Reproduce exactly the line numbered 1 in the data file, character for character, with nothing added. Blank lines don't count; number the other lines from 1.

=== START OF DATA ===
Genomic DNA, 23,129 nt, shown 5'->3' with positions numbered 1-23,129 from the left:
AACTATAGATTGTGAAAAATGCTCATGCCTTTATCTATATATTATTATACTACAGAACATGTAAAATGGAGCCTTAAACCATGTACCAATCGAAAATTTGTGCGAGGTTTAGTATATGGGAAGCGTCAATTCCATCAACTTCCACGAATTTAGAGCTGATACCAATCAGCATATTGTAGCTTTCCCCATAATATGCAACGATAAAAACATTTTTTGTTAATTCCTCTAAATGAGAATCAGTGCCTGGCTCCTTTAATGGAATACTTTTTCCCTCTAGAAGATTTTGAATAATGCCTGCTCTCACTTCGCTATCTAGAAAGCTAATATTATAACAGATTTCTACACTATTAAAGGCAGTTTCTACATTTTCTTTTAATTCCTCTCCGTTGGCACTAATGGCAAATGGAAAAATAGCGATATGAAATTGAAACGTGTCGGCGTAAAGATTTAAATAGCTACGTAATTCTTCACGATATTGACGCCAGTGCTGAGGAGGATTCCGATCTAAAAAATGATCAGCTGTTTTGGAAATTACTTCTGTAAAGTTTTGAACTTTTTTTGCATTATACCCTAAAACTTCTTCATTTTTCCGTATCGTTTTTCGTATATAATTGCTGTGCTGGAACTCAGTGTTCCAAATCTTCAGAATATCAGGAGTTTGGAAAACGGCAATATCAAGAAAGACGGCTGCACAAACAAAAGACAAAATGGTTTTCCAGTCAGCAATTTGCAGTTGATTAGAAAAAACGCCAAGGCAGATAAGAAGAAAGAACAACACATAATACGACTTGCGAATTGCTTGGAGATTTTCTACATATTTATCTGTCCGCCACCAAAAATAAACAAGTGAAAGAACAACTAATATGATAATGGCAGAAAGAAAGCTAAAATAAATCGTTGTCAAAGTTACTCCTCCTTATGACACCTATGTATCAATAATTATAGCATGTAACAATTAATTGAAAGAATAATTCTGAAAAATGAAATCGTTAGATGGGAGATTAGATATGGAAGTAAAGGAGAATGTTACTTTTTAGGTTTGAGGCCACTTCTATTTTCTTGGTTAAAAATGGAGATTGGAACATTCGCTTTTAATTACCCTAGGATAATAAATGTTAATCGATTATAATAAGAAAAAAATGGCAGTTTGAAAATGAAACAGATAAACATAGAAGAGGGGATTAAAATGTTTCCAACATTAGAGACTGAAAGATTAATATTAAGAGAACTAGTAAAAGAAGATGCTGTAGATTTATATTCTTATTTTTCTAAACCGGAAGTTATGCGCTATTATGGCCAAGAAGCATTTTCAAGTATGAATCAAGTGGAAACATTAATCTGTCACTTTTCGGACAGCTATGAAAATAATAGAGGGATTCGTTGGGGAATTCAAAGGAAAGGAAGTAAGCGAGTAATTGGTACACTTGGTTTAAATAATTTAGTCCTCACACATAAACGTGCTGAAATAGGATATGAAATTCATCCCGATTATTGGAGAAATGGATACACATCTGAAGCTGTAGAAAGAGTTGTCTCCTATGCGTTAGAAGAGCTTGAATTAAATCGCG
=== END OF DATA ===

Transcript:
Genomic DNA, 23,129 nt, shown 5'->3' with positions numbered 1-23,129 from the left: